Monthly Archives: March 2014

Return of the golliwog?

When I see a golliwog in a toy shop I feel distress. Even when I calm myself, the feelings of hurt remain. Over recent years I’ve watched golliwogs make a comeback, as if their old fashioned charm rendered them inoffensive. I’ve been shocked by the presence of golliwogs not only in old-style dolly shops but also in contemporary boutiques.

As a child in Australia in the 1970s, I was ignorant of the history behind the Black characters I encountered: golliwogs, Black Sambo, the Black and White Minstrels, watermelon babies. Nevertheless, I experienced a profound emotional response to what I recognised as pejorative representations of people who looked like me.

As an adult I’ve learned that these caricatures were born of, and promoted, attitudes which furthered the subordination of Black people. The racial segregation and discriminatory laws which followed US emancipation were known as ‘Jim Crow’, named after the minstrel character that had become popular during the years of slavery. In 1895, a year in which there were 113 recorded lynchings of Black people in the United States, Florence Upton created a literary character based on her American minstrel doll. She called it the ‘golliwogg’.

Upton’s golliwog, although less well known in America, was a huge success in Britain and Australia. Other authors, most notably the prolific Enid Blyton, added to the numerous children’s stories featuring golliwogs during the first half of the twentieth century. The golliwogs that appeared in these children’s books were a product of an era in which even reputable publications such as Encyclopaedia Britannica surmised that Black people were infantile and of inferior intellect, being more closely related to apes than white people.

It wasn’t until the rise of the civil rights movement in the 1950s that the stereotyping of Black people began to be publicly questioned. During this period, golliwogs and other derogatory characters were removed from toy shops and gradually phased out of children’s literature. In the mid-1990s the Australian company, Arnott’s, changed the name of its golliwog biscuit to ‘scallywag’ and in 2002 Robertson’s jam finally retired its golliwog mascot.

Could we put aside what we know about the golliwog and pretend that it is only a toy; that it doesn’t represent anything? After all, there is nothing inherently offensive in its appearance. My children could miss those cues in the look of a golliwog’s face, hair and clothes that convey its derogatory meaning. They could see it as a jolly, slightly surprised, clown.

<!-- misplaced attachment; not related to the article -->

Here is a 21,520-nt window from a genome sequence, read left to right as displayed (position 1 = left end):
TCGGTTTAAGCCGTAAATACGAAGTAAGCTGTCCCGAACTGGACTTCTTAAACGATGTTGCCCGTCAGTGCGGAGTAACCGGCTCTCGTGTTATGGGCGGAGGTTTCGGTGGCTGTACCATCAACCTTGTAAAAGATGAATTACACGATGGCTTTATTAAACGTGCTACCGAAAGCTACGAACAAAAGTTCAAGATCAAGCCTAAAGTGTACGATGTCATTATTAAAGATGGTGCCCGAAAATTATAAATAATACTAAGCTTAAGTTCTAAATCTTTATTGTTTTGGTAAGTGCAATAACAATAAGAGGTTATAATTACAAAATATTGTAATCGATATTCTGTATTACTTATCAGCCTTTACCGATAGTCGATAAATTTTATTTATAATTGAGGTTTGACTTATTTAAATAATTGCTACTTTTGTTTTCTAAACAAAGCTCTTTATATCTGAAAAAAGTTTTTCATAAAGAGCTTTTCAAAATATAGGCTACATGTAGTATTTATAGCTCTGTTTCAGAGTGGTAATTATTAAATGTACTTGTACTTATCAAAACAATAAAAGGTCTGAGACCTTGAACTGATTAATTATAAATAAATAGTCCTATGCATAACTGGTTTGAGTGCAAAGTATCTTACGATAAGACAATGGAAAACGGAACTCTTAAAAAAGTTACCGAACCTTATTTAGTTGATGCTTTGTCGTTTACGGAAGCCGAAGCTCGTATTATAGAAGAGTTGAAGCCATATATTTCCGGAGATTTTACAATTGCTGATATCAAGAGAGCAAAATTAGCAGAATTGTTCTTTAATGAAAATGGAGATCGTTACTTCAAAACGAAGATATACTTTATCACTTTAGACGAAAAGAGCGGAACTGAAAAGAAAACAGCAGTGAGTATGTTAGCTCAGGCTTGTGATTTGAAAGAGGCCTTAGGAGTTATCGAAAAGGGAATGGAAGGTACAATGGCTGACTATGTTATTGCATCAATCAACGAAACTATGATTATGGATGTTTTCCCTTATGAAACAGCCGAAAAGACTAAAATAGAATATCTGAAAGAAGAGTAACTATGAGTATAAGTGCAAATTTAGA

But the fact is that circumstance has given the golliwog meaning, just as real as the meanings of the words we use. Ignorance of meaning, or refusal to acknowledge it, doesn’t make it any less meaningful. We can’t claim that ‘nigger’ is simply a neutral term meaning ‘black person’, although it may once have been. Those who like golliwogs can’t make them inoffensive by wishing, or even believing, them not to offend.

My mother used to buy my children golliwogs. Then she discovered rag dolls which have been designed and made in Zimbabwe. Some of the Zimbabwean dolls have stripy pants and shocked hair, but they lack the distinctive googly eyes and red clown lips. They are black rag dolls, but they are not golliwogs. The difference, for me, is that my children are not going to wake up one morning and wonder why I’ve let them love a doll which is a racial slur. They won’t be torn between the doll they love and its hateful connotations. They won’t love something that causes pain to people who recognise the doll’s meaning and who have experienced being treated as inferior on the basis of the colour of their skin.

There is no need to continue the golliwog legacy when there are so many other toys to delight in: monkeys and teddy bears for those who want a sub-human; clowns for those looking for a character or buffoon. There are even dolls for people, like my mother, who want a doll whose features reflect those of their own child. And for people who want to see golliwogs, there is the museum. Just as other racist artefacts should be handled with discretion, golliwogs should be understood in context and not mistaken for meaningless playthings.


‘Multiculturalism: What are we afraid of?’